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The other ‘best’ perfume I remember my mum having in the 1950s was Evening in Paris which sounded so glamorous to me!

As children, we loved making perfume in the summer. We would gather up rose petals, crush them in water with a little salt then decant the resulting ‘perfume’ into old aspirin bottles or whatever we could find that was available. This was given as presents to our mum, our grandmothers and various other relatives – and was probably vile!

Moving on the men’s fragrances now and the one which springs straight to mind is Old Spice. Looking up the history of aftershave when researching for this post, I learned that aftershave began as an antiseptic to prevent nicks and cuts becoming infected, progressed to include skin calming ingredients to ease the sting of freshly shaved skin, then was enhanced by the use of perfume. Old Spice was launched in 1937 – as a women’s fragrance. Old Spice for Men arrived the following year.

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However, this blog is based on personal recollection and it seems to me that when TVs and TV advertising entered our homes men were suddenly exposed to ads for Old Spice aftershave featuring impossibly hunky men and rugged sailing ships. I know that in our house it was only after seeing the ads that we started buying our dad aftershave for birthdays or Christmas. I can also remember us thinking we were extremely modern when we bought our dad some pre-electric shave lotion when he acquired his first electric razor.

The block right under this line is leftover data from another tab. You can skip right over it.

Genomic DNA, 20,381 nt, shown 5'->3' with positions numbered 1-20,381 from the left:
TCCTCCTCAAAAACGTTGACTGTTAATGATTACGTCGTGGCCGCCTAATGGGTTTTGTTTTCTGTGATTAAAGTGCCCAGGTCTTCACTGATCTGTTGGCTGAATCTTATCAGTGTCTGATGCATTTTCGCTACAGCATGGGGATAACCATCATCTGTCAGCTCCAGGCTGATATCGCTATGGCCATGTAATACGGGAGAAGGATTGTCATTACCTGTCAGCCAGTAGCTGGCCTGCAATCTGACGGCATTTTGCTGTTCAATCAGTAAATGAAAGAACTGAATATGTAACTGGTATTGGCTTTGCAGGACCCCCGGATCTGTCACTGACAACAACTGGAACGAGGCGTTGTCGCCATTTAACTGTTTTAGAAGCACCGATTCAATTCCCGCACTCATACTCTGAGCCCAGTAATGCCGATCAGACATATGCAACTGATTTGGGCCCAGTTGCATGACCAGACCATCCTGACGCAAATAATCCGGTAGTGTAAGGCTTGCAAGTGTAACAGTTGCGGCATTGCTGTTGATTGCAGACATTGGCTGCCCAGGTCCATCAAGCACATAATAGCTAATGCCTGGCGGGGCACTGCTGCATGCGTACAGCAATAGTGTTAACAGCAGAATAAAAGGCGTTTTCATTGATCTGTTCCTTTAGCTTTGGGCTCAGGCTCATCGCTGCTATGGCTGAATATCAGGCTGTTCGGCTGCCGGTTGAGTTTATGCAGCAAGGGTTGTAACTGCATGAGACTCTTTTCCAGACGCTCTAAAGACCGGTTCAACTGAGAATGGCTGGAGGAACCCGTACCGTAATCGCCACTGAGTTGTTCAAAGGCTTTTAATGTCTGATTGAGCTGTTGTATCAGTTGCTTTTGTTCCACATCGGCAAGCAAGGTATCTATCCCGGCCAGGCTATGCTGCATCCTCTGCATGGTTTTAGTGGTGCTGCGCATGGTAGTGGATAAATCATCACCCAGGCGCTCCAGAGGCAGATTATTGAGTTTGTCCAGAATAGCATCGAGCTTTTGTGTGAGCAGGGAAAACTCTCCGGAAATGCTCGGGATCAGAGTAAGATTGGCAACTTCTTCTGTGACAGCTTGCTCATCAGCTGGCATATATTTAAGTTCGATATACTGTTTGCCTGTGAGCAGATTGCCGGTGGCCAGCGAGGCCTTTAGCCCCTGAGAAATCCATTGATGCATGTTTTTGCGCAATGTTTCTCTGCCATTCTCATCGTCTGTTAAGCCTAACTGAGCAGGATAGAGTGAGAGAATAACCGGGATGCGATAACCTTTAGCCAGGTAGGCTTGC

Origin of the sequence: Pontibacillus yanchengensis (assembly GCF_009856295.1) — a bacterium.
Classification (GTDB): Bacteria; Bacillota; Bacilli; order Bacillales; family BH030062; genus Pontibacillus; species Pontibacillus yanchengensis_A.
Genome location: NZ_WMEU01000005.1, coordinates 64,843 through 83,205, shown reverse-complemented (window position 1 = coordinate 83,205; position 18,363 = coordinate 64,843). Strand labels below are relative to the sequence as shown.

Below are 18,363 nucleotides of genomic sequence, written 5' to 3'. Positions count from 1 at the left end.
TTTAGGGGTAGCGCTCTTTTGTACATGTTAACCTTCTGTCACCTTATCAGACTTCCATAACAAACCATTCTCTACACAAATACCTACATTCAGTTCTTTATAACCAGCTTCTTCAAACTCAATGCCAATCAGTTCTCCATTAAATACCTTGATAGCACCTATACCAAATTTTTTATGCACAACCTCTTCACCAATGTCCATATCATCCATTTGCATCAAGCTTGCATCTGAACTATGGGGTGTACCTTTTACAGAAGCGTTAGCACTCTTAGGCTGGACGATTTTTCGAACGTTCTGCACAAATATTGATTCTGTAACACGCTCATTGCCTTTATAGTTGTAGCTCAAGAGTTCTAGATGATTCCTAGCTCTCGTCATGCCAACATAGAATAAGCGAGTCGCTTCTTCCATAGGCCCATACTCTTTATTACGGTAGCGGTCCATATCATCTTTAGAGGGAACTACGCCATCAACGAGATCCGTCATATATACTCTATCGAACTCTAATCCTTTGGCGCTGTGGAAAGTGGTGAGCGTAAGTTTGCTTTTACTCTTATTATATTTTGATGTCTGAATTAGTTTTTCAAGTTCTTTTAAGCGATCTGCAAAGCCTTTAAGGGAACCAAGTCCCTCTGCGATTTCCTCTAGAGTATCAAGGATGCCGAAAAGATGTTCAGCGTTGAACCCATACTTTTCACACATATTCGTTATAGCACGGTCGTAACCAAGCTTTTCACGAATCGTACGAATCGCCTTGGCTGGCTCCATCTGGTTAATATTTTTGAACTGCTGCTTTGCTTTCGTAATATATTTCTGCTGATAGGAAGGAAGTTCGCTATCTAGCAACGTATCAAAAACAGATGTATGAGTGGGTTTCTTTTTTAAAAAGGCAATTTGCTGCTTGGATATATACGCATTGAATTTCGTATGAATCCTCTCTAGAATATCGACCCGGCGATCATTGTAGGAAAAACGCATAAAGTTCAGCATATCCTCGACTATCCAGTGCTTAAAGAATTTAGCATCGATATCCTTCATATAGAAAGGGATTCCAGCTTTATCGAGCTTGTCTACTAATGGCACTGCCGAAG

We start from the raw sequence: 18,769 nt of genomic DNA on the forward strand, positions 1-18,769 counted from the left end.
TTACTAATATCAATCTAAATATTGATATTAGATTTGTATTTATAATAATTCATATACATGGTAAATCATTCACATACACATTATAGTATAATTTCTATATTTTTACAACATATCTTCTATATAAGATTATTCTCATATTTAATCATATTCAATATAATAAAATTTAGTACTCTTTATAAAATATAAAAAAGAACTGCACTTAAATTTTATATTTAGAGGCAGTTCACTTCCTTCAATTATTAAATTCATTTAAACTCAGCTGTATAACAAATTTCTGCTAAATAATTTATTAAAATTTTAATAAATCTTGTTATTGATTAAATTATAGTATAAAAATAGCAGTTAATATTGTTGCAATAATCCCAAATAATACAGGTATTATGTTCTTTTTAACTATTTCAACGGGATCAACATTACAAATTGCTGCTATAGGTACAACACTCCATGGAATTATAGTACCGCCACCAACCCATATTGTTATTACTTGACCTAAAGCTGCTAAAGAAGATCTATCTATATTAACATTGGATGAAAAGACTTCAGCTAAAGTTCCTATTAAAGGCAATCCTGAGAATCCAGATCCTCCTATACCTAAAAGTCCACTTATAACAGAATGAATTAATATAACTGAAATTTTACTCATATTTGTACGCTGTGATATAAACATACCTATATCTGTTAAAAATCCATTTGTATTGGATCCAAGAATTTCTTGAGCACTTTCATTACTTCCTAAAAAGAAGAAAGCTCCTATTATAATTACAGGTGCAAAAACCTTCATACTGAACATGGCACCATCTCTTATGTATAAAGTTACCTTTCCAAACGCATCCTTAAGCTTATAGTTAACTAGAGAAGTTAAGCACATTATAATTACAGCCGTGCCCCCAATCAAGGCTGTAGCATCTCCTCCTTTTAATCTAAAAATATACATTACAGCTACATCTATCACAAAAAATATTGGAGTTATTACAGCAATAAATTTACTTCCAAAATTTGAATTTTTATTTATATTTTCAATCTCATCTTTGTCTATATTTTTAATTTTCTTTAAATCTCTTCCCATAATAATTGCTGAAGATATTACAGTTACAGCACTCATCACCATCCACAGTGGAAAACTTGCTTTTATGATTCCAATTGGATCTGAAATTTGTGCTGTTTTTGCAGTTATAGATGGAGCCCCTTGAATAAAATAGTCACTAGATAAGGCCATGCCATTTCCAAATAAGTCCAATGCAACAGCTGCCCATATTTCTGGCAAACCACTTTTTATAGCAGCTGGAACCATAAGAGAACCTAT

I will probably write a Part 2 at some point and talk about some of the new fragrances which came out in the 1960s.

Twelfth Night Reflections.

As it is the 6th of January and I have just taken down my tree and my Christmas cards, I thought I would look back at Christmas 60 odd years ago. I have covered this before but I hope to mention some things which didn’t come up last time.

The build up to Christmas was nothing like as long as it is now but one thing which was always done early was the making of the Christmas cake and the Christmas pudding. My mum used to do these several weeks beforehand and it was always exciting to be a part of the preparation. It seemed very exotic when my mum added a small glass of sherry to the cake mix. When the pudding mixture was being stirred we three children all took a turn at having a stir and making a wish whilst stirring. Then came the bit where my mum concealed a silver sixpenny piece (carefully cleaned) into the bowl with the mixture. It was said that whoever got the sixpence in their portion on Christmas Day would have good luck. I have a feeling that when we were little my mum used to put three in our pudding so that we children found one each. Nobody would dream of putting a small metal coin into a pudding now in our safety-conscious age but none of us ever choked or broke a tooth!